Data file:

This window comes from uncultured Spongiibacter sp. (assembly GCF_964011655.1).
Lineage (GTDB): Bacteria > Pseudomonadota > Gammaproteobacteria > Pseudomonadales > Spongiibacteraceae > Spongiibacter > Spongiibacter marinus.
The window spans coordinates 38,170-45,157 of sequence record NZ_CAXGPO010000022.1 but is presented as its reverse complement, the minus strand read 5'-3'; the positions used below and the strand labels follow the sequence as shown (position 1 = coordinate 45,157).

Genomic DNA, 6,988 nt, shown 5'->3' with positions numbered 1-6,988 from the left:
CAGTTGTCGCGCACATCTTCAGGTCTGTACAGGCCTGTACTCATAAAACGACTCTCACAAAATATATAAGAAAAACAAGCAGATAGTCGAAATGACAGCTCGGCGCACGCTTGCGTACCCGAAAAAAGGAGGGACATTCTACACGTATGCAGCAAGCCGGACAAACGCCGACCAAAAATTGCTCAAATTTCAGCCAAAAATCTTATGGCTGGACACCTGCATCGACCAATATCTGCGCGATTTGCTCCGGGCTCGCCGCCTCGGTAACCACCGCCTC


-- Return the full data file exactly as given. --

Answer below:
This window comes from uncultured Spongiibacter sp. (assembly GCF_964011655.1).
Lineage (GTDB): Bacteria > Pseudomonadota > Gammaproteobacteria > Pseudomonadales > Spongiibacteraceae > Spongiibacter > Spongiibacter marinus.
The window spans coordinates 38,170-45,157 of sequence record NZ_CAXGPO010000022.1 but is presented as its reverse complement, the minus strand read 5'-3'; the positions used below and the strand labels follow the sequence as shown (position 1 = coordinate 45,157).

Genomic DNA, 6,988 nt, shown 5'->3' with positions numbered 1-6,988 from the left:
CAGTTGTCGCGCACATCTTCAGGTCTGTACAGGCCTGTACTCATAAAACGACTCTCACAAAATATATAAGAAAAACAAGCAGATAGTCGAAATGACAGCTCGGCGCACGCTTGCGTACCCGAAAAAAGGAGGGACATTCTACACGTATGCAGCAAGCCGGACAAACGCCGACCAAAAATTGCTCAAATTTCAGCCAAAAATCTTATGGCTGGACACCTGCATCGACCAATATCTGCGCGATTTGCTCCGGGCTCGCCGCCTCGGTAACCACCGCCTC